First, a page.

1. Well, they have a lot of testosterone roaming around in there. It slacks off a bit later. My son doesn’t use cologne – actually he stinks, usually, much as I love him. And his version of masculinity is ‘Don’t worry your fluffy head about that, mum, I know Best’. It’s quite sweet! And if you’re ever single and roaming about Australia – or even married and taking a trip – you’re very welcome to look me up. After all, you did say nice things about my book.


      1. There’s a difference in the mother-son and father-son dynamic. I think both my 17-year-old and I wouldn’t mind being thrown into a cage with each other and letting the last one standing exit. There’s no “I’ve got you covered” coming from him these days. He just thinks he has all the answers, and has everything set because he has a girlfriend — as long as they have each other what else matters. As for a trip to Australia — I’m acquiring a growing list of reasons to visit. More specifically, a growing list of people who live there I want to meet at some point in my life.

      2. That must be irritating. Mine knows everything too but yes, it’s different if you’re a mum (probably partly because I don’t feel much need to compete or argue – if he wants to stand on top of the heap crowing that’s alright by me, mostly). I think it’s worth keeping a good relationship even if you have to sit on a few choice epithets/avoid punching him, because in a while he’ll become fully human again and then you can maybe get closer.


  8. Cool post! I hate dresses, I live in jeans/t-shirts, I love action movies and cold beer! I’m prissy when it comes to my hair (I could never live without a blowdryer), but if I’m at the lake or home for the weekend, I let it air dry and could care less. I went to very minimal make-up this past year…the kids at school kept looking at me the first few days of classes and kept saying, “You look different from last year, but were not sure why!” (I’m taking that as not a bad thing). I’d rather stab my eyes out with scissors than shop with my girlfriends. I will scream and get on top of the table if I see a mouse/rat. (I get along with men/women alike, but really prefer the company of the guys).
    My husband can sew, make beautiful flower arrangements, decorate the house, and is a fantastic cook – I feel lucky!

    1. Wow, you are lucky! After you’ve done with him, can I have him? (no just kidding) I agree, I’ve had boyfriends who’ve had substantial ‘feminine’ sides. The awful ex for instance was always primping in the mirror, and another one didn’t move without a whole caseload of perfumes.


  9. Rose, I love this discussion. I think there’s a definite difference between femininity and masculinity versus the defined norms of what it is to be a “woman” and a “man”. Or girly and macho.

    Take for example, piercings. Piercings is a form of body decoration that has been used throughout history and cultures. Males in certain cultures are lauded for their make-up, jewelry and piercings. An obvious example would be ancient Egyptians, but there are less obvious ones still present like countercultures for example. I can go on and on.

    Much like you, I’m a low maintenance girl or woman rather. I’ve had a hard time accepting myself as a “woman” mostly because of my insecurities. I have tiny breasts. But I also have a very, wide curvy hips. And I love my plump, round butt.

    I was considered more of a tomboy growing up and still fit the “tough girl” persona. I only have one brother and we were very close in our childhood and early adolescence. I always hung out with his friends because I enjoyed things that were “for boys only”–action figures, fighting video games, sex talk, etc. I went through a make-up phase in my early teens. It didn’t last long at all. I hardly ever wear make up or blow dry/straighten my hair. You know. Again, I’m low maintenance chic. I have a thing for dresses now that I never had before (been knitting and sewing). I hated them all throughout my life though, because of the scars in my legs from surgeries. Also because I hated having to sit lady-like. I was always reminded to cross my legs because I tend to sit with flat feet, knees on my shoulder, panties exposed. Besides, my bone condition made it difficult for me to sit all dainty and cross my legs to begin with. It was uncomfortable and hurt.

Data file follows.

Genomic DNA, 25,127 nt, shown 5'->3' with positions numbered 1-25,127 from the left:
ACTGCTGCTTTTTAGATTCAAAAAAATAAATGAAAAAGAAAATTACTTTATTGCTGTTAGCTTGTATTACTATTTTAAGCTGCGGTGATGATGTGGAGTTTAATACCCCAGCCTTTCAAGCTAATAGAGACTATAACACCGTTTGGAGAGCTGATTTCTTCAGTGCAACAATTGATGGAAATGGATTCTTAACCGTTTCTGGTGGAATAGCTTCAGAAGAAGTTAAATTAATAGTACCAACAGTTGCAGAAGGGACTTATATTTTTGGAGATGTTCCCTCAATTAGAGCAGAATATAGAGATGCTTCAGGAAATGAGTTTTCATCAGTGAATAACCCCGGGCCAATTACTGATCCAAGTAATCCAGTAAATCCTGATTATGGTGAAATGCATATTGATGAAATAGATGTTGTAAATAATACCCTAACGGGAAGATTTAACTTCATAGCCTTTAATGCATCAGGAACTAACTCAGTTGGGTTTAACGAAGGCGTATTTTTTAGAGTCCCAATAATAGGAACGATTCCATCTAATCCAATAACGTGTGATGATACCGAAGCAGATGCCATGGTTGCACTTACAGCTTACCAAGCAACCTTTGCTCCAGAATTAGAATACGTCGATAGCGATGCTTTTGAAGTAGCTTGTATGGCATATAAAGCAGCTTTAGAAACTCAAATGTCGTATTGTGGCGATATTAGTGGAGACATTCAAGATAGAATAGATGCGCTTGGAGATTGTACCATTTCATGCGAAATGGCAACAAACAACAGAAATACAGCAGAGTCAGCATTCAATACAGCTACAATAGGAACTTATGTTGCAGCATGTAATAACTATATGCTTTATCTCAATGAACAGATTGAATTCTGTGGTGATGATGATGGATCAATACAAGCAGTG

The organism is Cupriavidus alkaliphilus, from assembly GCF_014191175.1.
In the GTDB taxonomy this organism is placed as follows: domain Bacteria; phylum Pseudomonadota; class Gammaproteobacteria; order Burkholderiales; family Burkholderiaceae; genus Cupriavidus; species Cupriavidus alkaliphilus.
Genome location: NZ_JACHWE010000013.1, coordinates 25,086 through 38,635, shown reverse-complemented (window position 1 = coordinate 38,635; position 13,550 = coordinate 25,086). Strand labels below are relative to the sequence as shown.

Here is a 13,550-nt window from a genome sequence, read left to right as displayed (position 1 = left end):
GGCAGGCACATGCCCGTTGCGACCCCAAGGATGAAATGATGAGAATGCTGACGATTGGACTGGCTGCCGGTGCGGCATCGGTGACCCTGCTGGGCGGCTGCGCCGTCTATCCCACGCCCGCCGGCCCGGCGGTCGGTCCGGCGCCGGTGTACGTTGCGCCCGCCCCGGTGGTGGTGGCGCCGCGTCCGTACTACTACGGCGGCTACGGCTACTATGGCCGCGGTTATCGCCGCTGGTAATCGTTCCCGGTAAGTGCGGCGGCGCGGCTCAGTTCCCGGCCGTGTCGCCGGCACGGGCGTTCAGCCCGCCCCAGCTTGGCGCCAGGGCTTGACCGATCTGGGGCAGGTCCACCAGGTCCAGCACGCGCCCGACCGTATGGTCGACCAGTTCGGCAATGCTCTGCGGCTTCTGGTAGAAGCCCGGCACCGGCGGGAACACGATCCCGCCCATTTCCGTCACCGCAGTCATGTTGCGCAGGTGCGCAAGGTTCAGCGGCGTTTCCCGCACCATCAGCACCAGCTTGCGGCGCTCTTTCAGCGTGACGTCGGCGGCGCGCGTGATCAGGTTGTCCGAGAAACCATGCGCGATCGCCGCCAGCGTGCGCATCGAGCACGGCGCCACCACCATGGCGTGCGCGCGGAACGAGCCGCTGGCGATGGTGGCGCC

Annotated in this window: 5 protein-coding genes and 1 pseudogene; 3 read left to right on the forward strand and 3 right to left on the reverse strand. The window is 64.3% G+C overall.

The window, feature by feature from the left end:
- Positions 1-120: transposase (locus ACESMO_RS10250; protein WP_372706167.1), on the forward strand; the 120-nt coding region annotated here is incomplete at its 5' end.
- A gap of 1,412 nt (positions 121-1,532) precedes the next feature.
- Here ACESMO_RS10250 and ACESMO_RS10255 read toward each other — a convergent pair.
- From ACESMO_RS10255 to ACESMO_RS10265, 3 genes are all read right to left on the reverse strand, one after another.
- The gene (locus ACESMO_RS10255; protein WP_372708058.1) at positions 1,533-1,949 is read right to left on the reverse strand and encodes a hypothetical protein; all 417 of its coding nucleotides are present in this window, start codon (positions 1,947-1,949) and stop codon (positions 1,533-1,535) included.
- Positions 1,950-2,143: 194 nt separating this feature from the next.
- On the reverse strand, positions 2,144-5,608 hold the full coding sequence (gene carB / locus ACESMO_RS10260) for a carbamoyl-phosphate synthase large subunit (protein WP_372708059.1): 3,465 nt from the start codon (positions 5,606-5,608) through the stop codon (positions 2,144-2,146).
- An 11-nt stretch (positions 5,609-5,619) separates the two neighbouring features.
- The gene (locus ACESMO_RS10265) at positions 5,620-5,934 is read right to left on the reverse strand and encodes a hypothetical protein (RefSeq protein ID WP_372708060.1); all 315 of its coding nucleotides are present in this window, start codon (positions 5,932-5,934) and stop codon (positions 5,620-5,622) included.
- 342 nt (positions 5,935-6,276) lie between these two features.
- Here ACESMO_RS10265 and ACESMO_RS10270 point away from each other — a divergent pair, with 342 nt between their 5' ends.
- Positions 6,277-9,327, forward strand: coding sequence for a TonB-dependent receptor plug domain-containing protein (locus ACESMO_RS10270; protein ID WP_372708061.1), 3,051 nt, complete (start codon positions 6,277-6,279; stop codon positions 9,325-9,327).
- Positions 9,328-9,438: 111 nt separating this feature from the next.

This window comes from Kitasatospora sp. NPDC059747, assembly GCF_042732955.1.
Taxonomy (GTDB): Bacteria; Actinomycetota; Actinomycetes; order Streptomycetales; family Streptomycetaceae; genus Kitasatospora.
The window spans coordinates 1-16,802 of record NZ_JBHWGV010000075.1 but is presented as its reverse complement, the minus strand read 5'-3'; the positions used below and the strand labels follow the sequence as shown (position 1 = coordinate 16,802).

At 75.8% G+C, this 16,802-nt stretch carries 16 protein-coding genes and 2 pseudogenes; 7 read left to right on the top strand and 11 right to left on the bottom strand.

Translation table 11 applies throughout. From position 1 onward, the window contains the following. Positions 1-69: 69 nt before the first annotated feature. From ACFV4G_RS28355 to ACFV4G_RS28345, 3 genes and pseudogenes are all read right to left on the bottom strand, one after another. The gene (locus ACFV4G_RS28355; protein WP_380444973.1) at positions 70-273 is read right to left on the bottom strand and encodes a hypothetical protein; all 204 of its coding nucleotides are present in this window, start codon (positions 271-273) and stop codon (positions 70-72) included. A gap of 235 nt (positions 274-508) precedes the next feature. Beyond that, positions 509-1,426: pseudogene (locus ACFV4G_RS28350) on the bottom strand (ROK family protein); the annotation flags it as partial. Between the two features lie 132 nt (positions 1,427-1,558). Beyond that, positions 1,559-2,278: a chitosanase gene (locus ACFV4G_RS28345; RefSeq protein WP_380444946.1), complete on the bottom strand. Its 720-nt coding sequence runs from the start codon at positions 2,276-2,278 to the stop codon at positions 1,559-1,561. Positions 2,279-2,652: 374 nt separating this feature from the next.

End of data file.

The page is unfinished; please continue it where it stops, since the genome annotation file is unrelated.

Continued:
The femininity aspect to me is more about our innate qualities–child bearing, hormones, etc. But we all have a little bit of both, some more than others. And that’s ok. I wish society accepted that, particularly much of Western society’s rigid norms.

    1. I guess piercings can be masculine or feminine these days. Indian women have those dainty nose rings and then there’s belly button thingummies. I wear dresses because they’re the most comfortable thing to wear and jeans constrict all the bits I don’t like having constricted. But I love colours and swishy things and velvets and low cut stuff. Like you I prefer the company of men because I like that style of conversation – I feel more comfortable with it. I never seem to get on an emotional level with women, I’m always pretending to some extent. Still, I think we’re all a mix. I think eventually society will accept it if people keep protesting and rebelling! Like us!


  10. haha. I meant elbows on my knees. Knees on my shoulder is very acrobatic. I could do that too. Bone condition makes me flexible, well back then at least.

    1. A guy who can! A jewel among men! The thing is, can you listen and then ask follow up questions? That’s what us real women do. Sort of. Now I’m being sexist!


    1. Wow, you’re lucky. I make a list, run into the mall, get lost, wander round there for two hours till my feet are sore, look in a hundred shops, can’t find what I want, buy something I don’t want, and go home and veg!